Wednesday, 2 March 2016

A shady, bombastic liar is hardening the image of the Republican party as a symbol of intolerance and division and other political news and views

The Party of Trump, and the Path Forward for Democrats - NY Times editorial: "The Republicans seem to be reeling, unable or unwilling to comprehend that a shady, bombastic liar is hardening the image of their party as a symbol of intolerance and division."

Planet on the Ballot - We now have a pretty good idea who will be on the ballot in November: Hillary Clinton, almost surely ..., and Donald Trump, with high likelihood ... . But even if there’s a stunning upset in what’s left of the primaries, we already know very well what will be at stake — namely, the fate of the planet.

Inside the Clinton Team’s Plan to Defeat Donald Trump - In the days after Donald J. Trump vanquished his Republican rivals in South Carolina and Nevada, prominent Democrats supporting Hillary Clinton arranged a series of meetings and conference calls to tackle a question many never thought they would ask: How do we defeat Mr. Trump in a general election?

Big-Donor Money Has Not Worked in the 2016 Campaign. Yet.

When Coal Companies Fail, Who Pays For The Cleanup? - For decades massive, open-pit coal mines have been feeding the country's appetite for energy. Once coal companies are done with the land, they're supposed to restore it. But as America's coal industry declines, it may not have the funding to keep its cleanup promises.

Why Warren Buffett Doesn't Think Climate Change Is His Problem - The world would be smart to prepare, but Berkshire Hathaway shareholders shouldn't worry

Berkshire Hathaway Inc Annual Report 2015 - Warren Buffett's letter to shareholders Pages 25 and 26
I am writing this section because we have a proxy proposal regarding climate change to consider at this year’s annual meeting. The sponsor would like us to provide a report on the dangers that this change might present to our insurance operation and explain how we are responding to these threats.
It seems highly likely to me that climate change poses a major problem for the planet. I say “highly likely” rather than “certain” because I have no scientific aptitude and remember well the dire predictions of most “experts” about Y2K. It would be foolish, however, for me or anyone to demand 100% proof of huge forthcoming damage to the world if that outcome seemed at all possible and if prompt action had even a small chance of thwarting the danger.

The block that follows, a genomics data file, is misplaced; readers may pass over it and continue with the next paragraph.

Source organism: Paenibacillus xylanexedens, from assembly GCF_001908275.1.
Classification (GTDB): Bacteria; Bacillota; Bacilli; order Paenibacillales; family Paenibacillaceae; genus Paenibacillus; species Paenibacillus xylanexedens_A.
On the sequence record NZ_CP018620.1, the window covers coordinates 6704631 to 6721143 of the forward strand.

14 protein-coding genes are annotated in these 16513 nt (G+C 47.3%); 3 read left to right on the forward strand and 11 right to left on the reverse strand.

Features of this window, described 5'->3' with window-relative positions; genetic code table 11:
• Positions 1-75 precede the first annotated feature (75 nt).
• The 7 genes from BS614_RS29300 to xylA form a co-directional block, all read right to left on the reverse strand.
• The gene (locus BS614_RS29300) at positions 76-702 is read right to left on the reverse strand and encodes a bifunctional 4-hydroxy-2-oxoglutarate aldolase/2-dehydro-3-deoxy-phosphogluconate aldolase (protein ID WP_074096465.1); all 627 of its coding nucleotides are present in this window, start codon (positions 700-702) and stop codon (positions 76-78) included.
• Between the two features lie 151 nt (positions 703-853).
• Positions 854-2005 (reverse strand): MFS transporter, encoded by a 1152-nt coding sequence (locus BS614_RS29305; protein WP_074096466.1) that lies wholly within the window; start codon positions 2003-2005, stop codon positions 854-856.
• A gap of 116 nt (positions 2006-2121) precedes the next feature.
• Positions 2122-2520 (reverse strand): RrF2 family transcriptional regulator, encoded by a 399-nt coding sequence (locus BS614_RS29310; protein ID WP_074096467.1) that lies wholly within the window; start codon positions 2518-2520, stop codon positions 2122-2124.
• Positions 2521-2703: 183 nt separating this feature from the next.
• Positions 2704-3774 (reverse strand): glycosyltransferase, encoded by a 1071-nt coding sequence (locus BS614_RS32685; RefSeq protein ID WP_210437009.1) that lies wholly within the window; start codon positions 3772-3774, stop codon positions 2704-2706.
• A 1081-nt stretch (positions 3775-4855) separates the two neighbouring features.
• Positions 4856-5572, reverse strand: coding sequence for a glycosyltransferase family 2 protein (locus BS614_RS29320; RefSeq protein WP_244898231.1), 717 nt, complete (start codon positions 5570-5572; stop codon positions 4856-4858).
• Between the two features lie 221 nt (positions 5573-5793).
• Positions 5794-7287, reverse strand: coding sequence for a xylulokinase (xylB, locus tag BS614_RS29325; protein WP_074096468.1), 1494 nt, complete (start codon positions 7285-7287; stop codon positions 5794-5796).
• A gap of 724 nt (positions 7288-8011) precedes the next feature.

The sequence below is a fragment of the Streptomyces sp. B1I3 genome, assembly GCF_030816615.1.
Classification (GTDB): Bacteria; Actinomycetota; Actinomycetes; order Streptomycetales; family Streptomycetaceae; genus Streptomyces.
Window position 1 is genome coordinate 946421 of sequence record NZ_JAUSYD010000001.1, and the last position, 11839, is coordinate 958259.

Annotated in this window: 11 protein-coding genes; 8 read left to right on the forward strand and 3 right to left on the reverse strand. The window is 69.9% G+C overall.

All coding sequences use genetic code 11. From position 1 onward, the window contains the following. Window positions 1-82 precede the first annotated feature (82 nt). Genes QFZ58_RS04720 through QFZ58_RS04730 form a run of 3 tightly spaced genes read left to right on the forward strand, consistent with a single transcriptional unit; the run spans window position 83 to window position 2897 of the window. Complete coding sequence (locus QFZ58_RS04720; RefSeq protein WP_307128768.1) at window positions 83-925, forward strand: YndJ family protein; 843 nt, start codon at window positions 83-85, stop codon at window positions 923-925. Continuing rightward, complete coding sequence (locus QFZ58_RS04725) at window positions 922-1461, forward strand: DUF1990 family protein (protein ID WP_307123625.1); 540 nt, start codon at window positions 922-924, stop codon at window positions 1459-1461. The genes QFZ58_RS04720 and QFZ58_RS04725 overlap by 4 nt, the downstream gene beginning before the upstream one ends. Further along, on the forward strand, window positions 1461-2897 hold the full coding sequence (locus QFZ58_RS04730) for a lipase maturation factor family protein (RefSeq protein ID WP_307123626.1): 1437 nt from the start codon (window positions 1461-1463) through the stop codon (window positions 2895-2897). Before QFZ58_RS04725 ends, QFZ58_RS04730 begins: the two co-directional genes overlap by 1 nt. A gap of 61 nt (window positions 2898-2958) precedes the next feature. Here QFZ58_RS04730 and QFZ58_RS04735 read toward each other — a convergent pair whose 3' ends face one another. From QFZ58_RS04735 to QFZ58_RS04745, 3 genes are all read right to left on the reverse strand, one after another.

This issue bears a similarity to Pascal’s Wager on the Existence of God. Pascal, it may be recalled, argued that if there were only a tiny probability that God truly existed, it made sense to behave as if He did because the rewards could be infinite whereas the lack of belief risked eternal misery. Likewise, if there is only a 1% chance the planet is heading toward a truly major disaster and delay means passing a point of no return, inaction now is foolhardy. Call this Noah’s Law: If an ark may be essential for survival, begin building it today, no matter how cloudless the skies appear.
It’s understandable that the sponsor of the proxy proposal believes Berkshire is especially threatened by climate change because we are a huge insurer, covering all sorts of risks. The sponsor may worry that property losses will skyrocket because of weather changes. And such worries might, in fact, be warranted if we wrote ten- or twenty-year policies at fixed prices. But insurance policies are customarily written for one year and repriced annually to reflect changing exposures. Increased possibilities of loss translate promptly into increased premiums.
Think back to 1951 when I first became enthused about GEICO. The company’s average loss-per policy was then about $30 annually. Imagine your reaction if I had predicted then that in 2015 the loss costs would increase to about $1,000 per policy. Wouldn’t such skyrocketing losses prove disastrous, you might ask? Well, no.
Over the years, inflation has caused a huge increase in the cost of repairing both the cars and the humans involved in accidents. But these increased costs have been promptly matched by increased premiums. So, paradoxically, the upward march in loss costs has made insurance companies far more valuable. If costs had remained unchanged, Berkshire would now own an auto insurer doing $600 million of business annually rather than one doing $23 billion.
Up to now, climate change has not produced more frequent nor more costly hurricanes nor other weather related events covered by insurance. As a consequence, U.S. super-cat rates have fallen steadily in recent years, which is why we have backed away from that business. If super-cats become costlier and more frequent, the likely – though far from certain – effect on Berkshire’s insurance business would be to make it larger and more profitable.
As a citizen, you may understandably find climate change keeping you up nights. As a homeowner in a low-lying area, you may wish to consider moving. But when you are thinking only as a shareholder of a major insurer, climate change should not be on your list of worries.
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